The Sinking Of The HMS Bounty

Jay Price: Four pagers went off simultaneously early Monday, and the on-duty helicopter crew pulled themselves from their warm bunks at Coast Guard Air Station Elizabeth City. It was 3 a.m.

Some 180 miles away, the 180-foot replica of the three-masted tall ship HMS Bounty, built for a 1962 Marlon Brando movie, was dying. Its 16-member crew, heading south from Connecticut to Florida, had gambled that they could beat Hurricane Sandy by driving far east, but the storm was too big, too powerful.

I Waited My Whole Life To Meet You

Mike Wilson: TAMPA — A dark-haired woman pushing a double stroller appeared at Airside E security Saturday morning nearly out of breath.

Two tiny girls reclined in the stroller. A blond woman bustled alongside, carrying bags and cardboard signs.

The dark-haired woman told the Tampa International Airport security officer, “My husband is coming back from his deployment, and he has never met his daughter. Can I go to the front of the line?”

Whatever had been important to the people in that line five seconds earlier suddenly ceased to matter. All that counted now was that this woman and her children get to the gate before her husband emerged.


John Jeremiah Sullivan: About a month ago, editors from this magazine, which employs me, and from which I am therefore loath to turn down assignments even when they are horrifying, assigned me to get a series of massages and other body treatments here in the coastal town where I live, Wilmington, southeastern N.C., Port City of Progress and Pleasure. There was a semi-legitimate journalistic impulse behind it, but it was also billed as an act of mercy. I’d been traveling and writing a lot for them, spending a lot of time in middle seats on international flights, and my body had reached new levels of vileness. The yellowish gray-green circles under my eyes had a micropebbled texture, and my skin gave off a sebaceousy sheen of coffee-packet coffee. My calves had developed a vague thrombotic throb. It was the kind of premature aging where you think, I’ll come back from this but not all the way.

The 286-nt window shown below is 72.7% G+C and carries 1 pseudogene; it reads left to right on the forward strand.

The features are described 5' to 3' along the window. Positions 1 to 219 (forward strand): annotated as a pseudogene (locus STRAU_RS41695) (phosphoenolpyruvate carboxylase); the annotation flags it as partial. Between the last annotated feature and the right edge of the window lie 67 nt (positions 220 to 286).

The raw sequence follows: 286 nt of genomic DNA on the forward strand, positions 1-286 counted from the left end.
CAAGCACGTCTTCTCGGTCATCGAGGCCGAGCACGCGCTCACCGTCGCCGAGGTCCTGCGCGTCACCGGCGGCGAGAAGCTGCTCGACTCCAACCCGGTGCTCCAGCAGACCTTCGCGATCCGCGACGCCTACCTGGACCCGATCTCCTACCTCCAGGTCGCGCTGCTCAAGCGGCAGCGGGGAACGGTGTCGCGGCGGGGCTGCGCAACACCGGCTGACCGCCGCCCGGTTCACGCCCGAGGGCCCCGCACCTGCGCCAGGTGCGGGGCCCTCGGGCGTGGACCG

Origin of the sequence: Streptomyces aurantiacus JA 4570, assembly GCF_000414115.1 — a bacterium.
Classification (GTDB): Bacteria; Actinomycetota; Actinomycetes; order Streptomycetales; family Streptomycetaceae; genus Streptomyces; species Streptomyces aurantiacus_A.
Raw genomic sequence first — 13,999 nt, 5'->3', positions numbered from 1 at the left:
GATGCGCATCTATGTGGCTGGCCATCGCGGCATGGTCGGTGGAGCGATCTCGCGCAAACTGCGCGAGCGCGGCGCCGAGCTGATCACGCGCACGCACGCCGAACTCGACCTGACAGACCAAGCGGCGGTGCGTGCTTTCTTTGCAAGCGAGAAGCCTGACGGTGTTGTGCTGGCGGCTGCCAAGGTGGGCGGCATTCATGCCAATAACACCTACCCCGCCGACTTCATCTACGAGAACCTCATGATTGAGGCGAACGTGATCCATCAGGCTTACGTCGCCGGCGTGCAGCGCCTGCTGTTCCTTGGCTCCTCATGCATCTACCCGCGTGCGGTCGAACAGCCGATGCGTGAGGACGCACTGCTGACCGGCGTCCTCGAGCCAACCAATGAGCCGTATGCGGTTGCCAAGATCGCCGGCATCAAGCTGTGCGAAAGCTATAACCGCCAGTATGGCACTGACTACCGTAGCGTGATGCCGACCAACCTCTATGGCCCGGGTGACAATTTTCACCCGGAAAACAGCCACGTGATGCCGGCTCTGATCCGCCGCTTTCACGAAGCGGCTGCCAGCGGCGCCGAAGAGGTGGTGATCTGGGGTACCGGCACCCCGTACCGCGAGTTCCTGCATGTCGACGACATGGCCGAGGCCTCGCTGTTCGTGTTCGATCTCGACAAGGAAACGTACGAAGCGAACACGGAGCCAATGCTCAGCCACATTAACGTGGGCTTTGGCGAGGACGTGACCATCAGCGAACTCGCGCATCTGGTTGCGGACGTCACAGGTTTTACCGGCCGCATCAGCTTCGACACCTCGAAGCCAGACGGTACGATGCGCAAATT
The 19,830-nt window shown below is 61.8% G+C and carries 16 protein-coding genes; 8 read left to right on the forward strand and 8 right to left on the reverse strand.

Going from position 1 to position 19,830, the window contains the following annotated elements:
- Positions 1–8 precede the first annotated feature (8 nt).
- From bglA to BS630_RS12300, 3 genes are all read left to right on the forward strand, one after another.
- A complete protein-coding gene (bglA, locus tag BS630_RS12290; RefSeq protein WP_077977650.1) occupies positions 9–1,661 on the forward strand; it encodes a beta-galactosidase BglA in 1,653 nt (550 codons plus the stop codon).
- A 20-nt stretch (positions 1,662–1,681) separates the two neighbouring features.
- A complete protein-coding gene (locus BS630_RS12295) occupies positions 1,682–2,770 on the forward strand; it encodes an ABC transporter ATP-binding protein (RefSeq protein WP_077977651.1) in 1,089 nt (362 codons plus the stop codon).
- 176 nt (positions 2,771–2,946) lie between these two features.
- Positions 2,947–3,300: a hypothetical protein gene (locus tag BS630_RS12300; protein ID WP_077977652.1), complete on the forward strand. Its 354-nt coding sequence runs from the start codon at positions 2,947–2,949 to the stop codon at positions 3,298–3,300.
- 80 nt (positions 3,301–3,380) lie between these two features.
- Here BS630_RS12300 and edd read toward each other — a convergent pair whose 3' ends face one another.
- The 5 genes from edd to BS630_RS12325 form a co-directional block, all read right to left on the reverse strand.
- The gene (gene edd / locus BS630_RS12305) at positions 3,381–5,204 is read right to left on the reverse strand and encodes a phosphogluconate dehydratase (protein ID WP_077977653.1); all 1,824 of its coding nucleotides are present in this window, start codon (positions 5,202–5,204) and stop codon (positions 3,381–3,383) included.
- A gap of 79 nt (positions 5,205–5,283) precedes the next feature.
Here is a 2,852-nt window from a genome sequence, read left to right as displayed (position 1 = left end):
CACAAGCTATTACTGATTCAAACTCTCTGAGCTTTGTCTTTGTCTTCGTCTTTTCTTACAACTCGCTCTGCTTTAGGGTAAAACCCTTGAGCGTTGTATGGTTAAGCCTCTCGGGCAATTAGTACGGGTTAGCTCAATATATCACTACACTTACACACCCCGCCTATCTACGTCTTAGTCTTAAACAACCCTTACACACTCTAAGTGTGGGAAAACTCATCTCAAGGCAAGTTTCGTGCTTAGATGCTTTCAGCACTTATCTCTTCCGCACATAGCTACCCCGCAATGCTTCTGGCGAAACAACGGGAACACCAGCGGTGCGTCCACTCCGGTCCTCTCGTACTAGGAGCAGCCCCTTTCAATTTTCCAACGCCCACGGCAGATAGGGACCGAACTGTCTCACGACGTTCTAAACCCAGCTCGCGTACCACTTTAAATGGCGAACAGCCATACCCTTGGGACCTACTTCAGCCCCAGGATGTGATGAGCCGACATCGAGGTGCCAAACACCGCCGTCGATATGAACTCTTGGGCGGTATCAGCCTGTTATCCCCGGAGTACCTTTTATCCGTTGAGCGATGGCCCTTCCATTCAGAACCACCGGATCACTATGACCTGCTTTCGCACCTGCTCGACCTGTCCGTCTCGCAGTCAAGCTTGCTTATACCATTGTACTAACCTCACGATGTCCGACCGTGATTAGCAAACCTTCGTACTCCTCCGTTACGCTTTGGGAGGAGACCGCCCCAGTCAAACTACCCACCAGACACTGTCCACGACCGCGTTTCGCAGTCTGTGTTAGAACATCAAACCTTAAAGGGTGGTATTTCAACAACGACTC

When you feel like that, you don’t leap to be naked in rooms with an assortment of strangers while they rub their hands all over your bare flesh — there’s probably a fetish group for becoming as physically disgusting as you can and then procuring massages, but that’s not my damage. Also, there’s something about massage in general that makes me less, not more, relaxed. The boredom of it, the entrapment. Like you, probably, I know a couple of people who go around parties rubbing other people’s backs, and I cringe at their approaching hands. One of these shoulder-pirates laughed at me for it once, after I flinched, telling me I needed to “learn to receive love,” and I thought, That’s probably true, I’d bet I do. Faux-wise passive-aggressive hippie maxims always seem true and wounding in the moment.

In God’s Name

Strong, important investigative work from Alexandra Zayas.

Part I: They shaved him bald that first morning in 2008, put him in an orange jumpsuit and made him exercise past dark.

Through the night, as he slept on the floor, they forced him awake for more.

The sun had not yet risen over the Christian military home when Samson Lehman collapsed for the sixth time. Still, he said, they made him run.

The screaming, the endless exercise, it was all in the name of God, a necessary step at the Gateway Christian Military Academy on the path to righteousness.

So when Samson vomited, they threw him a rag. When his urine turned red, they said that was normal.

By Day 3, the 15-year-old was on the verge of death, his dehydrated organs shutting down.

Slumped against a wall, cold and immobile, Lehman recalls men who recited Scripture calling him a wimp. And he thought: Maybe, if I die here, someone will shut this place down.

Not in Florida.


Halloween Edition

By Henry Allen
Washington Post
April 3, 1983

Satan? You gotta be kidding. Didn’t science fix that superstitious wagon for good? Didn’t Valium and birth-control pills, those aspirins for the soul, chase him away like a mild headache?

Satan is that hooves-and-tail number that ended up on the cutting floor of the big movie we call the 20th century. Satan is the backwoods preaching bit they do right before they start handling the snakes. Satan is what used to explain crime and craziness before we learned it was a lack of job- training programs or sex education.

Check out the words of the 20th century’s favorite prophet, Sigmund Freud. He said that Satan is a father substitute for people who are “too poorly gifted, too ineffective to make a living and belong to that well- known type, the eternal suckling . . .”

Satan, in other words, is for wimps and gimps.